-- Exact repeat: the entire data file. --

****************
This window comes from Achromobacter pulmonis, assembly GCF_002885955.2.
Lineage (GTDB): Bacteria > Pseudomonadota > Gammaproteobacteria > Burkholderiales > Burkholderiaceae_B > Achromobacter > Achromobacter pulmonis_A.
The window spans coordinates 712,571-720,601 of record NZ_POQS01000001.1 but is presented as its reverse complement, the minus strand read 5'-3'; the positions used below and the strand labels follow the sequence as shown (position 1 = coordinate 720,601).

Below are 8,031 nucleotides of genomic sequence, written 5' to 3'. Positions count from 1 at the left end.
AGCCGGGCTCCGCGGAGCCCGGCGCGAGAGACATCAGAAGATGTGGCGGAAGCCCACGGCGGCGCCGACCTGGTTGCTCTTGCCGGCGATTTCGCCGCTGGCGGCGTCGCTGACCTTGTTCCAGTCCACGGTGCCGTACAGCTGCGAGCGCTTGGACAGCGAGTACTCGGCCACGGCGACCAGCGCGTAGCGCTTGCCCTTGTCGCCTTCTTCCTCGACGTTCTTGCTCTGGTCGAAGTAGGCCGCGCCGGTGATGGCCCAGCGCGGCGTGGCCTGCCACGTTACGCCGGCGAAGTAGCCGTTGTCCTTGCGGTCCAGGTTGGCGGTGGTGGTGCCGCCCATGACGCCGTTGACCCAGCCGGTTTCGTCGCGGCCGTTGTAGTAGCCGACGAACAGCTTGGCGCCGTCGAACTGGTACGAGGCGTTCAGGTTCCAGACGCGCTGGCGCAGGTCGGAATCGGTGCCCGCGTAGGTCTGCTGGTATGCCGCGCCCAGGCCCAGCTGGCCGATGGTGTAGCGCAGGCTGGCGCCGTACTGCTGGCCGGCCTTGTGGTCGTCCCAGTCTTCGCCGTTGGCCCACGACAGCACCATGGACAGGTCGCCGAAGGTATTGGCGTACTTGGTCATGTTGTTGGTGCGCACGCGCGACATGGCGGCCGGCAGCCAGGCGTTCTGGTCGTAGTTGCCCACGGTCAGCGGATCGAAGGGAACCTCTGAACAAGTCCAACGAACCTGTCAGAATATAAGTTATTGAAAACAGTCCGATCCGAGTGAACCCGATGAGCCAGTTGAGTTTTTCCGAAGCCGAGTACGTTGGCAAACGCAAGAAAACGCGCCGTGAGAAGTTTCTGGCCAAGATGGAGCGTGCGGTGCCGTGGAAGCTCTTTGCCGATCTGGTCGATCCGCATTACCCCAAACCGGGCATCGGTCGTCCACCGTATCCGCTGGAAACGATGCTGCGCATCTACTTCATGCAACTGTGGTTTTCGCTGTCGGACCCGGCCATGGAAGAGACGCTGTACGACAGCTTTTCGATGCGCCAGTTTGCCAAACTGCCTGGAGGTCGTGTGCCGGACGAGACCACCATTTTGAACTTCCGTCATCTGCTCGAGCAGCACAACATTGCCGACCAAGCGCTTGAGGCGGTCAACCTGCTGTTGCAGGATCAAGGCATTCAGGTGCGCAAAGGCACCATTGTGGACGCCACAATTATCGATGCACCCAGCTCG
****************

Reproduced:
This window comes from Achromobacter pulmonis, assembly GCF_002885955.2.
Lineage (GTDB): Bacteria > Pseudomonadota > Gammaproteobacteria > Burkholderiales > Burkholderiaceae_B > Achromobacter > Achromobacter pulmonis_A.
The window spans coordinates 712,571-720,601 of record NZ_POQS01000001.1 but is presented as its reverse complement, the minus strand read 5'-3'; the positions used below and the strand labels follow the sequence as shown (position 1 = coordinate 720,601).

Below are 8,031 nucleotides of genomic sequence, written 5' to 3'. Positions count from 1 at the left end.
AGCCGGGCTCCGCGGAGCCCGGCGCGAGAGACATCAGAAGATGTGGCGGAAGCCCACGGCGGCGCCGACCTGGTTGCTCTTGCCGGCGATTTCGCCGCTGGCGGCGTCGCTGACCTTGTTCCAGTCCACGGTGCCGTACAGCTGCGAGCGCTTGGACAGCGAGTACTCGGCCACGGCGACCAGCGCGTAGCGCTTGCCCTTGTCGCCTTCTTCCTCGACGTTCTTGCTCTGGTCGAAGTAGGCCGCGCCGGTGATGGCCCAGCGCGGCGTGGCCTGCCACGTTACGCCGGCGAAGTAGCCGTTGTCCTTGCGGTCCAGGTTGGCGGTGGTGGTGCCGCCCATGACGCCGTTGACCCAGCCGGTTTCGTCGCGGCCGTTGTAGTAGCCGACGAACAGCTTGGCGCCGTCGAACTGGTACGAGGCGTTCAGGTTCCAGACGCGCTGGCGCAGGTCGGAATCGGTGCCCGCGTAGGTCTGCTGGTATGCCGCGCCCAGGCCCAGCTGGCCGATGGTGTAGCGCAGGCTGGCGCCGTACTGCTGGCCGGCCTTGTGGTCGTCCCAGTCTTCGCCGTTGGCCCACGACAGCACCATGGACAGGTCGCCGAAGGTATTGGCGTACTTGGTCATGTTGTTGGTGCGCACGCGCGACATGGCGGCCGGCAGCCAGGCGTTCTGGTCGTAGTTGCCCACGGTCAGCGGATCGAAGGGAACCTCTGAACAAGTCCAACGAACCTGTCAGAATATAAGTTATTGAAAACAGTCCGATCCGAGTGAACCCGATGAGCCAGTTGAGTTTTTCCGAAGCCGAGTACGTTGGCAAACGCAAGAAAACGCGCCGTGAGAAGTTTCTGGCCAAGATGGAGCGTGCGGTGCCGTGGAAGCTCTTTGCCGATCTGGTCGATCCGCATTACCCCAAACCGGGCATCGGTCGTCCACCGTATCCGCTGGAAACGATGCTGCGCATCTACTTCATGCAACTGTGGTTTTCGCTGTCGGACCCGGCCATGGAAGAGACGCTGTACGACAGCTTTTCGATGCGCCAGTTTGCCAAACTGCCTGGAGGTCGTGTGCCGGACGAGACCACCATTTTGAACTTCCGTCATCTGCTCGAGCAGCACAACATTGCCGACCAAGCGCTTGAGGCGGTCAACCTGCTGTTGCAGGATCAAGGCATTCAGGTGCGCAAAGGCACCATTGTGGACGCCACAATTATCGATGCACCCAGCTCG